Why do we need yet another stage in bringing the work to completion? Completion should be at the discretion of the principal agent. If he is not satisfied, he tells the contractor that and he doesn’t issue the certificate of practical completion. We don’t need further complications.

From the contractor’s perspective, of course, there are often occasions when he considers the works have been brought to practical completion and the principal agent refuses to certify. The simple answer to this difficulty is the introduction of an adjudicator. Most modern forms of con tract have introduced the adjudication process as a step in the dispute resolution process. FI has got it, NEC has got it, and JBCC should have it. The adjudicator is agreed between the parties and steps in the moment there is a dispute between the contractor on the one hand and the principal agent on the other. It will be up to him to determine whether or not practical completion has taken place.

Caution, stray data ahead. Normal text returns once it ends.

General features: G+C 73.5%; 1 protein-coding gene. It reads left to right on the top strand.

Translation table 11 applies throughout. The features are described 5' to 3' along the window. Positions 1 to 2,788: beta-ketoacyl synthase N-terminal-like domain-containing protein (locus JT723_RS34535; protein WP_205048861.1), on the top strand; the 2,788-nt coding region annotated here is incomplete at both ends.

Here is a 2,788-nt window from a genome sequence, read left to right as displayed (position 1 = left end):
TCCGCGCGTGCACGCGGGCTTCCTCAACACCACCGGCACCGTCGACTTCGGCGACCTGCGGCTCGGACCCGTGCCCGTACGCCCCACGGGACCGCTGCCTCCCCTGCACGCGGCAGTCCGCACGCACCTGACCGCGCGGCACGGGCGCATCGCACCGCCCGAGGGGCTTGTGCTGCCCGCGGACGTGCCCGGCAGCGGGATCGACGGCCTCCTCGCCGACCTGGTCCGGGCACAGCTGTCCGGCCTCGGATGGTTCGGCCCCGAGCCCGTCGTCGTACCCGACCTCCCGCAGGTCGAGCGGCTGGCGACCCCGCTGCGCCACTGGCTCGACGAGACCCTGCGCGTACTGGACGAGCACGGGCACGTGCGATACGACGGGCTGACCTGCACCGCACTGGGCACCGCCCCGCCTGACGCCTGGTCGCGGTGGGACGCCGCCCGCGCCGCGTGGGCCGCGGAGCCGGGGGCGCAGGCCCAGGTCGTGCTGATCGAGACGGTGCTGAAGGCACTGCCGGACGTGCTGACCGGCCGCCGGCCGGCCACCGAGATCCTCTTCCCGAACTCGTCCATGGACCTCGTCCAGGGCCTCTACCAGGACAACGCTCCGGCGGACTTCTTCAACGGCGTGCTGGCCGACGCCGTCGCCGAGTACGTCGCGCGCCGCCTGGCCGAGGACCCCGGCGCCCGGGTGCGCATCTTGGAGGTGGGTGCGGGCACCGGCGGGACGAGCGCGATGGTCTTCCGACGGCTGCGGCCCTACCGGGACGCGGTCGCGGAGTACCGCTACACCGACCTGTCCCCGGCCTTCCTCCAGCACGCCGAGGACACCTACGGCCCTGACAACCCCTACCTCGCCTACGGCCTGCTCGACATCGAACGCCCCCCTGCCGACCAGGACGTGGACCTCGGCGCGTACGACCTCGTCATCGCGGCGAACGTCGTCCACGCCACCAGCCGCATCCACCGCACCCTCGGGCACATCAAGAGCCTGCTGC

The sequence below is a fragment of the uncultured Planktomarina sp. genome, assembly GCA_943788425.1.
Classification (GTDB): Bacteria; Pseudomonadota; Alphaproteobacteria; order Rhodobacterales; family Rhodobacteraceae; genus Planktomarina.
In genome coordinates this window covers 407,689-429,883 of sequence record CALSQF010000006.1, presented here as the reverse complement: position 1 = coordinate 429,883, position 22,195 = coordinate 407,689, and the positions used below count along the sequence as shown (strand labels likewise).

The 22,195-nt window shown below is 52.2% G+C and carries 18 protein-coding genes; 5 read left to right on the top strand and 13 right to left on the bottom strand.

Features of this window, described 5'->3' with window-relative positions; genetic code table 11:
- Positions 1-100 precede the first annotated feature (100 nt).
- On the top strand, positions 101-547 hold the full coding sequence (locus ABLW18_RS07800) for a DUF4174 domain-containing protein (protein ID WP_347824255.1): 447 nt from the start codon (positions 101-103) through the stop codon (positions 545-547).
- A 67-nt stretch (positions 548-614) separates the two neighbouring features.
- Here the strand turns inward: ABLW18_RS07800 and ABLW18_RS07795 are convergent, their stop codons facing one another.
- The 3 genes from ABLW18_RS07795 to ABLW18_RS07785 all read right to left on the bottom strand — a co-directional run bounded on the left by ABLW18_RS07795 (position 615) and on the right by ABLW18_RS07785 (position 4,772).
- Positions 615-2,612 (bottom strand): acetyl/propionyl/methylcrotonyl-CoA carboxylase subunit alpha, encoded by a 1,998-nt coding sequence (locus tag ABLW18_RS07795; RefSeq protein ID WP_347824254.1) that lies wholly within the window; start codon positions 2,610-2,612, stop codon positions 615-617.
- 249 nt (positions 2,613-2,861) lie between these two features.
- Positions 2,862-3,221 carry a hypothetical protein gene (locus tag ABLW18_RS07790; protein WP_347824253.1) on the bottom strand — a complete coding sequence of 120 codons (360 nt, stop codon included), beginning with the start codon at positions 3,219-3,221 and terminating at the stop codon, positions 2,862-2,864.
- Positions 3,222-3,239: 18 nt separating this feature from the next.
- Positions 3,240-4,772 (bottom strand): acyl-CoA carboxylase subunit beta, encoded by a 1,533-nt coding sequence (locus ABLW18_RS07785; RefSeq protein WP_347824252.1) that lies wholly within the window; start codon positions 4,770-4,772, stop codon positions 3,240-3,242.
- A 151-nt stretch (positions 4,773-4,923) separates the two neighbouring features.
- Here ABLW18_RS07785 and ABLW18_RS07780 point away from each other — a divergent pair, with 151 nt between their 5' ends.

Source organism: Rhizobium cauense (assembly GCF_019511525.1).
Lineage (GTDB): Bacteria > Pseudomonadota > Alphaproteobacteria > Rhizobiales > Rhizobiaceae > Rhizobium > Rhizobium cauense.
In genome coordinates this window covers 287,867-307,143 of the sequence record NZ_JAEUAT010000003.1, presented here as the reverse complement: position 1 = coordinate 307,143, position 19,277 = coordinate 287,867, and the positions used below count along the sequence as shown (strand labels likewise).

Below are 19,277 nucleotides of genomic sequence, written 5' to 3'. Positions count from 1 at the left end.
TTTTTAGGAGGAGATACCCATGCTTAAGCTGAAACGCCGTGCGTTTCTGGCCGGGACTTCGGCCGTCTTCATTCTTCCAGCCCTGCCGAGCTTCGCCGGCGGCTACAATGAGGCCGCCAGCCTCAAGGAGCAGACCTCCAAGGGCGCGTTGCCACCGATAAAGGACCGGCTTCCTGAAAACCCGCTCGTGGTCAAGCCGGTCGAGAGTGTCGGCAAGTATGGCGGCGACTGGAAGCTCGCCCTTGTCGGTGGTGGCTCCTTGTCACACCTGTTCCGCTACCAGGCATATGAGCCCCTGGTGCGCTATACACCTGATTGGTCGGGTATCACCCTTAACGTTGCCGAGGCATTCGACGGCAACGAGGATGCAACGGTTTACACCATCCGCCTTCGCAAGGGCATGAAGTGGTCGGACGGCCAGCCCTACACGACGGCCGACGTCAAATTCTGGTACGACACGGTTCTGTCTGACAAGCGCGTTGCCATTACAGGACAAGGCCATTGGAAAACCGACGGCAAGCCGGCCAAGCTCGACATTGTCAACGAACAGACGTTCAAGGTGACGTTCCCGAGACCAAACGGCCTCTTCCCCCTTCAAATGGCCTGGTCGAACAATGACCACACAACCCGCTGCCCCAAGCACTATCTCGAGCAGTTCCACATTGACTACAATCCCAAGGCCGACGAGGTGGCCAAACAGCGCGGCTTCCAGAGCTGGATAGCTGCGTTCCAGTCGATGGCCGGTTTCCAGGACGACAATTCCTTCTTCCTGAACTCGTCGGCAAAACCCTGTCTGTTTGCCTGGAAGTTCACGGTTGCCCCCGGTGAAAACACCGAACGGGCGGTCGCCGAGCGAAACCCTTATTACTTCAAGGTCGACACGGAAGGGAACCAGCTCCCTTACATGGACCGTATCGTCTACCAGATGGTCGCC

This is a major omission in this document. Worldwide the use of an adjudicator has been seen to be a dramatic improvement in the dispute resolution procedure and leads to resolution of 99 of all disputes between the parties. In fact this process has been so successful that the United Kingdom has legislated for adjudication across the board and made it a statutory requirement that adjudication shall be used in all construction contracts. This process is also being introduced else where, and notably Australia has now introduced legislation particularly in New South Wales in so far as adjudication is concerned. JBCC should have taken note of the modem trend of dispute resolution. They could have eliminated clause 25 an unnecessary complication and relied upon practical completion being determined either by the principal agent or by the adjudicator.